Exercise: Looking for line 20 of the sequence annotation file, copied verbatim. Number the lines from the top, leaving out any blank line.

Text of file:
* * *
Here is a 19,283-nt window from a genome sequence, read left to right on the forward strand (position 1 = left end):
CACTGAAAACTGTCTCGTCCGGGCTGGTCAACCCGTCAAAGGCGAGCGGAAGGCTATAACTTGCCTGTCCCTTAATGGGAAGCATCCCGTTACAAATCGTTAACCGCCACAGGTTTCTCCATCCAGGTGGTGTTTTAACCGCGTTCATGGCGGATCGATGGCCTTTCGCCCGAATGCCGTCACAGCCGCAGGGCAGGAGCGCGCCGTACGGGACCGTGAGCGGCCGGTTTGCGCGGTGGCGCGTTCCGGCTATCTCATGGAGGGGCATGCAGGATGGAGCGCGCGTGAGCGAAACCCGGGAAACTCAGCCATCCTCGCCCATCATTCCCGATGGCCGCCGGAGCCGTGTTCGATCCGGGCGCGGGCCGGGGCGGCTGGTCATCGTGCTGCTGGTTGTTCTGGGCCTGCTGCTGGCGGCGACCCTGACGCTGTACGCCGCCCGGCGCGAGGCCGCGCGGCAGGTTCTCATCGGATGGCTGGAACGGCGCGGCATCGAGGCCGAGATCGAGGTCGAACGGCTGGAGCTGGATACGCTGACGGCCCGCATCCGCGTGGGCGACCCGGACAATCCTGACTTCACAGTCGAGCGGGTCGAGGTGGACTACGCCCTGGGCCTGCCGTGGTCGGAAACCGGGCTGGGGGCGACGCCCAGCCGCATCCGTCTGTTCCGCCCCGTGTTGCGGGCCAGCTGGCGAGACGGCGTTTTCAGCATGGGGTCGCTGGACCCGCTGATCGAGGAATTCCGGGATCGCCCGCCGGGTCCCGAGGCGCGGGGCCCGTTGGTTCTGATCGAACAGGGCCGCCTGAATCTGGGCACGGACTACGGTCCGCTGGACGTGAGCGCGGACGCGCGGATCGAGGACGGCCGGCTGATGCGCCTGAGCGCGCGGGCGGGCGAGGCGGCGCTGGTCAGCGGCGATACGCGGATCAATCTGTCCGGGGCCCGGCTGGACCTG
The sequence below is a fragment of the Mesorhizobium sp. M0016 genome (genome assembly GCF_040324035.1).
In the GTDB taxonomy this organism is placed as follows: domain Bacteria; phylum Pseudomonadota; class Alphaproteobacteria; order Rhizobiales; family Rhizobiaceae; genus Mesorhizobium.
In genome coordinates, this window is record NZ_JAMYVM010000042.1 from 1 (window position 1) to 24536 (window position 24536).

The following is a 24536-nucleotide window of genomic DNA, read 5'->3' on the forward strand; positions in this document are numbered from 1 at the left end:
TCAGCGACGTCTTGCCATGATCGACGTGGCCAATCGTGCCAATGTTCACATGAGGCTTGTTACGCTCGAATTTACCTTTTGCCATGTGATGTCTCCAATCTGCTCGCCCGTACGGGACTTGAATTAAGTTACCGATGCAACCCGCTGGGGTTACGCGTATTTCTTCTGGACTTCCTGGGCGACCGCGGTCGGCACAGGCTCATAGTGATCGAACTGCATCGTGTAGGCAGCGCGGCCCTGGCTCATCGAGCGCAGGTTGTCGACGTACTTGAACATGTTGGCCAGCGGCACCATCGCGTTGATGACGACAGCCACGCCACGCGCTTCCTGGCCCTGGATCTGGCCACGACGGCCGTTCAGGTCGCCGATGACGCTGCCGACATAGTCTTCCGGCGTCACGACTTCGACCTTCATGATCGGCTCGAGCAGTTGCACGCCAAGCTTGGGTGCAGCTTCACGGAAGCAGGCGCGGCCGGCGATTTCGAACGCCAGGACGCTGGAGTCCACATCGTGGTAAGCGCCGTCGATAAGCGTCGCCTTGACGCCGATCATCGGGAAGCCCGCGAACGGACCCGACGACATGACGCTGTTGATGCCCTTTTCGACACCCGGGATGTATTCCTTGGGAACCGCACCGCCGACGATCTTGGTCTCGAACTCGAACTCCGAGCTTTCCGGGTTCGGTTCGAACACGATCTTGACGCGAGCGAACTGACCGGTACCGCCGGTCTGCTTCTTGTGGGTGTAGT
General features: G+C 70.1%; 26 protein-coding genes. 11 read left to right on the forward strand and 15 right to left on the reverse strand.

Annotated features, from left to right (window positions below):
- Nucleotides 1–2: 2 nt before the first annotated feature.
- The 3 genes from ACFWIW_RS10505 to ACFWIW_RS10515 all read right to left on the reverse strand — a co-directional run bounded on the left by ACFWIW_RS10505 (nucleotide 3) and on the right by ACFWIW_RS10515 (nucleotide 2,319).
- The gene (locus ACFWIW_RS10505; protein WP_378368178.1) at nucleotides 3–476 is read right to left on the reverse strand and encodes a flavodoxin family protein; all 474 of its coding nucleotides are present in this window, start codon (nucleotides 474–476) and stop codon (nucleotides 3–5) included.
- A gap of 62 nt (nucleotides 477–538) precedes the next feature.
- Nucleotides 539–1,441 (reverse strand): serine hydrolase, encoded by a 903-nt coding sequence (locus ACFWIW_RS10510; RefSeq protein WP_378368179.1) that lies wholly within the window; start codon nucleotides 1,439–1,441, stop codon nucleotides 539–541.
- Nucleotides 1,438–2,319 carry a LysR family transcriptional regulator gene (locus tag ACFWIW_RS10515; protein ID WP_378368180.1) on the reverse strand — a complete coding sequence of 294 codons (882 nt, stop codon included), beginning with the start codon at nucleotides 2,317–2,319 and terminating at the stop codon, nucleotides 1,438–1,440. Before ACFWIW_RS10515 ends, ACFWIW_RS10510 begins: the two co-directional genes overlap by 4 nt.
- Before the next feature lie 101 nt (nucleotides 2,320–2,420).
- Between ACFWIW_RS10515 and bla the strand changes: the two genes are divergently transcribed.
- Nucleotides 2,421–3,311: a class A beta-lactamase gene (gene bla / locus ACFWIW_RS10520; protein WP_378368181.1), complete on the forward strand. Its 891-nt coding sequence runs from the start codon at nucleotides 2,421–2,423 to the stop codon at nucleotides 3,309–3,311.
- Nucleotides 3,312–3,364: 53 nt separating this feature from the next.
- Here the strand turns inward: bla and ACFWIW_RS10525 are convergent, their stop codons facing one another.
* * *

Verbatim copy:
- Here the strand turns inward: bla and ACFWIW_RS10525 are convergent, their stop codons facing one another.